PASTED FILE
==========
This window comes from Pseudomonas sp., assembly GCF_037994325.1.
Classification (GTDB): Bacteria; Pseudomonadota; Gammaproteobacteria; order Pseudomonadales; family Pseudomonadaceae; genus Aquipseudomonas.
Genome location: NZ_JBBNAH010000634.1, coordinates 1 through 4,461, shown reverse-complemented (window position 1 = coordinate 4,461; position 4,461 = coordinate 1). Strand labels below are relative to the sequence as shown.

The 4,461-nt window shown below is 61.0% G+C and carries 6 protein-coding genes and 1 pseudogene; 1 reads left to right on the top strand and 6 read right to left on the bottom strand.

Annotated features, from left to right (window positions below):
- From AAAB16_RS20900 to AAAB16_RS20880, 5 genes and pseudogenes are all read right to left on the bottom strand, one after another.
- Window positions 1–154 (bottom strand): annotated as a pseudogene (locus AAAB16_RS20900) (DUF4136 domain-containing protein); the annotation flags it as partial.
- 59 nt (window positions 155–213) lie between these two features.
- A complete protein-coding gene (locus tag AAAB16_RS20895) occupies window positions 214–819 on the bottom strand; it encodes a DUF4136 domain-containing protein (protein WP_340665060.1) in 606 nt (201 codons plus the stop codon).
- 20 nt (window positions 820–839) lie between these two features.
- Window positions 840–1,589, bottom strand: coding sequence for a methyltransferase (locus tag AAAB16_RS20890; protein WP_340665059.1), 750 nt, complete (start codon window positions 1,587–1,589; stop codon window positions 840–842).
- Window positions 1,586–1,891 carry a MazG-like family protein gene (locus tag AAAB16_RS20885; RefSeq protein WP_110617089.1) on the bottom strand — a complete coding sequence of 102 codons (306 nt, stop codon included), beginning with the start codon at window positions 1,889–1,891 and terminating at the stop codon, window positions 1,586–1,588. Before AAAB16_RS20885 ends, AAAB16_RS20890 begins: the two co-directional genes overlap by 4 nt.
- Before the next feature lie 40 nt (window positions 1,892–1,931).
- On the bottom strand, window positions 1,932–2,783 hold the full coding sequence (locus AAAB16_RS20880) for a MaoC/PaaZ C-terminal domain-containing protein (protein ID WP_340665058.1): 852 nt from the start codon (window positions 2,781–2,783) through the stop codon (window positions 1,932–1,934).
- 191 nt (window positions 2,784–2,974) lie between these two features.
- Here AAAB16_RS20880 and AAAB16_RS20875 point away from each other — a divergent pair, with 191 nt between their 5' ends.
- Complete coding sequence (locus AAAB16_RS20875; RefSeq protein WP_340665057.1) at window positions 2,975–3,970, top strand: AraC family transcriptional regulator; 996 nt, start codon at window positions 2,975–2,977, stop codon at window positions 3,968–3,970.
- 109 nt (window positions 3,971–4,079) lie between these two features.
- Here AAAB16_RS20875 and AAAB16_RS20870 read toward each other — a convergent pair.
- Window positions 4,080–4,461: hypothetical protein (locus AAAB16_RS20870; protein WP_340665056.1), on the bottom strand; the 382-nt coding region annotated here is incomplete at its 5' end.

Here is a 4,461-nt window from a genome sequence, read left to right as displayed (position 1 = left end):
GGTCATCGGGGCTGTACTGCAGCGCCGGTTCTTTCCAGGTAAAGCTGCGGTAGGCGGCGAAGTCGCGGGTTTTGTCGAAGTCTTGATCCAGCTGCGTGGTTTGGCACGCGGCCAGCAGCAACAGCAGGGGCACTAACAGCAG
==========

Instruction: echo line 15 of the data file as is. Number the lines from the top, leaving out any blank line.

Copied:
- 191 nt (window positions 2,784–2,974) lie between these two features.